Her back was straight, a perfect 180 degrees, without the slightest bit of slouch that eventually comes after years of slumping back in chairs or hunching over cell phones.
She sat cross-legged on the high, plush white chair, her small body fitting on the seat perfectly. Her eyes were focused upward toward the television – why else would she be sitting so still? – but her face lacked the dazed and empty expression usually found on zoned-out high school students and brain-hungry zombies.
“I can’t believe how nicely she’s sitting,” Valentina, the owner of the ear-piercing studio, remarked to us. “Most of the kids that come in at this age are running all over the place, even with the television.”
My wife, Trudy, and I chuckled and shrugged. “The television is a big help,” Trudy answered, “but yeah, she’ll sit. I’m probably more worked up about this than she is.”
“Terrific,” Valentina said. “Maybe it’ll work after all.”
We had already been sitting and waiting for 15 minutes by that point but Valentina had us wait for another 45 before saying that we should get started. She hadn’t put much of the numbing cream on – the two dots were smaller than a pea and likely would have gone unnoticed by even the most sensitive of princesses. She said that she didn’t need much to do the trick but that the cream needed the full hour to reach its strongest potency.
It didn’t seem to matter much; our daughter, Shayna, still never moved.
Shayna had just barely started to get restless before the owner returned to say that we could begin. It was as though she had suddenly remembered where she was, looked around quickly and, in doing so, spotted the cylindrical glass vase full of lollipops. Satisfied with her choice, she went along with the owner into one of the smaller rooms as we followed.
Countdown to ear piercing, transition
She climbed into the seat and glanced around the room. I noticed her eyes fix on the splashes of pink furniture and the numerous framed posters of Betty Boop on the walls. Valentina donned a pair of surgical gloves, wiped off the numbing cream and replaced each drop with a tiny black dot from a marker. Any hint of anxiety on Shayna’s face was eased quickly by the frequent comments about what a big girl she was, how well she was sitting, how impressed everyone was, how exciting the process was.
Trudy knelt in front of Shayna with her phone up, continually snapping photos. Valentina and her assistant – who also happened to be her mother – stood on each side of our daughter with what looked to my untrained eye to be large silver staple gun.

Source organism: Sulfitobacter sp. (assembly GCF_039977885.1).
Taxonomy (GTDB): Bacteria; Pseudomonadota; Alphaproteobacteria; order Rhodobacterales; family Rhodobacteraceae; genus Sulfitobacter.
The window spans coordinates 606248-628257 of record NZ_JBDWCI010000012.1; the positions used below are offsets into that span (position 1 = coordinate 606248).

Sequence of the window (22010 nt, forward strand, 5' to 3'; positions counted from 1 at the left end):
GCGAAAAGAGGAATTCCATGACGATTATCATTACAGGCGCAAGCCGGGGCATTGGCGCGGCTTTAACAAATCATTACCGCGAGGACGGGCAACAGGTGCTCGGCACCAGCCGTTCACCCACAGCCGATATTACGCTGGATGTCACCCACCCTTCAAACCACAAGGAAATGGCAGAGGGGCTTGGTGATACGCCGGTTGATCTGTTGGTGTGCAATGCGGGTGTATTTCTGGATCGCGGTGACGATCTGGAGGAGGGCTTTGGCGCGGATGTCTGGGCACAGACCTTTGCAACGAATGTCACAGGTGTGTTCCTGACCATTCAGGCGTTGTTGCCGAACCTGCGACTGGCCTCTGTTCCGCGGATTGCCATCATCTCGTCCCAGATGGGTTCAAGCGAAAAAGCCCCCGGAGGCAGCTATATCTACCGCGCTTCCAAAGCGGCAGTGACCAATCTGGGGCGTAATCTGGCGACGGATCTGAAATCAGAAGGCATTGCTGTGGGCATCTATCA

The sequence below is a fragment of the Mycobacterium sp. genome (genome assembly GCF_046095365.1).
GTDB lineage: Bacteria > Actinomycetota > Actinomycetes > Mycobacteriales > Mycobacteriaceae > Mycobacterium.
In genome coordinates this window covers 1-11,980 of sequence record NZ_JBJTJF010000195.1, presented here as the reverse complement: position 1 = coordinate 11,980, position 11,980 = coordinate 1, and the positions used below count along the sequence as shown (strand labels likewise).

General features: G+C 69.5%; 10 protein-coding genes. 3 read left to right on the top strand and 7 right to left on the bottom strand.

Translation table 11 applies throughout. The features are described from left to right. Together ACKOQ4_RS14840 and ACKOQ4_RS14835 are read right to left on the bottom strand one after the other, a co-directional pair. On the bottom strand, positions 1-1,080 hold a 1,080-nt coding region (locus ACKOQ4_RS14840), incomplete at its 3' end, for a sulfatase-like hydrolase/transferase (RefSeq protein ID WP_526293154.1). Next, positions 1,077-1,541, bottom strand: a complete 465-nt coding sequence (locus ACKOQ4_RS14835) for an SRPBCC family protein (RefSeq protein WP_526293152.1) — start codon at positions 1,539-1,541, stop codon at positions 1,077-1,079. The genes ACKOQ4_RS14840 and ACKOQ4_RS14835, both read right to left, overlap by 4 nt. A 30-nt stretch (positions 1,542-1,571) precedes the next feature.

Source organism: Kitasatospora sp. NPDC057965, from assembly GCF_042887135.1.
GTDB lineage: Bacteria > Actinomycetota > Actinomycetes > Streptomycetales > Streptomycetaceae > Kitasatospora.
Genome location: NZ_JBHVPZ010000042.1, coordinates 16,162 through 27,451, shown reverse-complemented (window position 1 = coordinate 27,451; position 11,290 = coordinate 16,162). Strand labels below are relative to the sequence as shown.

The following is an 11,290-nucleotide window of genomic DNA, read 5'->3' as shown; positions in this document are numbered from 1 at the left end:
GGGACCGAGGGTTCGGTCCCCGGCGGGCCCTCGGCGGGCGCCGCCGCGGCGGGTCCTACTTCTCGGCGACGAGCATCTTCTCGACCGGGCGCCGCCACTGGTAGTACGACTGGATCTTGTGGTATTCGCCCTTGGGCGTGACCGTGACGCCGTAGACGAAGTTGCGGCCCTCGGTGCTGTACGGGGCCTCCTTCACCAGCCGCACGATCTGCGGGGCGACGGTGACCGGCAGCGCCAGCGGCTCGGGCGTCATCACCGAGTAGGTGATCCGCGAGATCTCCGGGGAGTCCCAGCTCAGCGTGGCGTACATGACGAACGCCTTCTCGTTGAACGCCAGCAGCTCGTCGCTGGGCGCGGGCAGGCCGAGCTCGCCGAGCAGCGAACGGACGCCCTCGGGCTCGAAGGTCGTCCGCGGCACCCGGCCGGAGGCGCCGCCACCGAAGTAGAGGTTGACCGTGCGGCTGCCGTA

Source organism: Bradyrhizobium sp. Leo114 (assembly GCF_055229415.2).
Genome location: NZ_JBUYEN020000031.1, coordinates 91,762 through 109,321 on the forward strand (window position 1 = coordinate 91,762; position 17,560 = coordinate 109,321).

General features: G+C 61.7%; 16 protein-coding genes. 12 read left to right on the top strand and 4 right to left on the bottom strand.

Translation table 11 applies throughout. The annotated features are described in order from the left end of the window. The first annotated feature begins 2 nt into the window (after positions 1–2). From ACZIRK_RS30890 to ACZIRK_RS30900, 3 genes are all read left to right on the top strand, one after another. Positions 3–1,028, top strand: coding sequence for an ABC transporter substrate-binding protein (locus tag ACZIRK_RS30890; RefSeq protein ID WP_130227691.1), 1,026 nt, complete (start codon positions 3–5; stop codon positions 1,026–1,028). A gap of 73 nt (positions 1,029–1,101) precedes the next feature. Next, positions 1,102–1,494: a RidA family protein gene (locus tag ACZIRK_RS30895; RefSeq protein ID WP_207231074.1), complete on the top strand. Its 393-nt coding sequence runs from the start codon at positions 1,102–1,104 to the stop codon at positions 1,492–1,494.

“Okay, Shayna, here we go,” Valentina said. “I’m going to count to five. One … two …”
A loud clicking sound replaced the number three as Valentina and her mother squeezed their guns simultaneously. They moved the guns away to reveal pale pink iridescent flower earrings in Shayna’s tiny lobes. Shayna looked surprised and confused by the sound but her brief moment of fear shifted quickly into a wide smile.
“All done! You did it, you got your ears pierced!” my wife said. “You’re such a big girl!”
“My did it!” Shayna said, oozing with pride as she looked in the mirror at her newly decorated ears. “My big girl!”
We laughed and took some more photos of the new tiny flowers. Valentina’s mother handed Shayna a clear plastic bag with cleaning gel, instructions and a certificate congratulating her on the occasion. Shayna thanked the older woman. She took the bag and began walking back toward the now-empty waiting area, still brimming with self-satisfaction.
I knew it was impossible for her to have grown any measurable amount over the past hour and a half but Shayna seemed … taller, somehow. Or older or more mature. Or some other adjective that could describe how she was suddenly no longer our baby girl.
She was looking and sounding more and more like a child every day, from her phrasing and enunciation to her gesticulating to emphasize certain words. I knew rationally that she still had more than six months before she would reach her third birthday but those sparkling flowers did more than just brighten Shayna’s face.
They brightened the faces of everyone around her.
ABOUT THE AUTHOR
Aaron Yavelberg is a father, husband, son, brother, cousin, friend, writer, social worker and part-time teacher. He lives in Queens, New York, with his wife, son and daughter. Follow him on his blog, Sleeping on the Edge, where a version of this post first appeared, and on Facebook, Twitter and Instagram.
Photos courtesy of the Yavelberg family.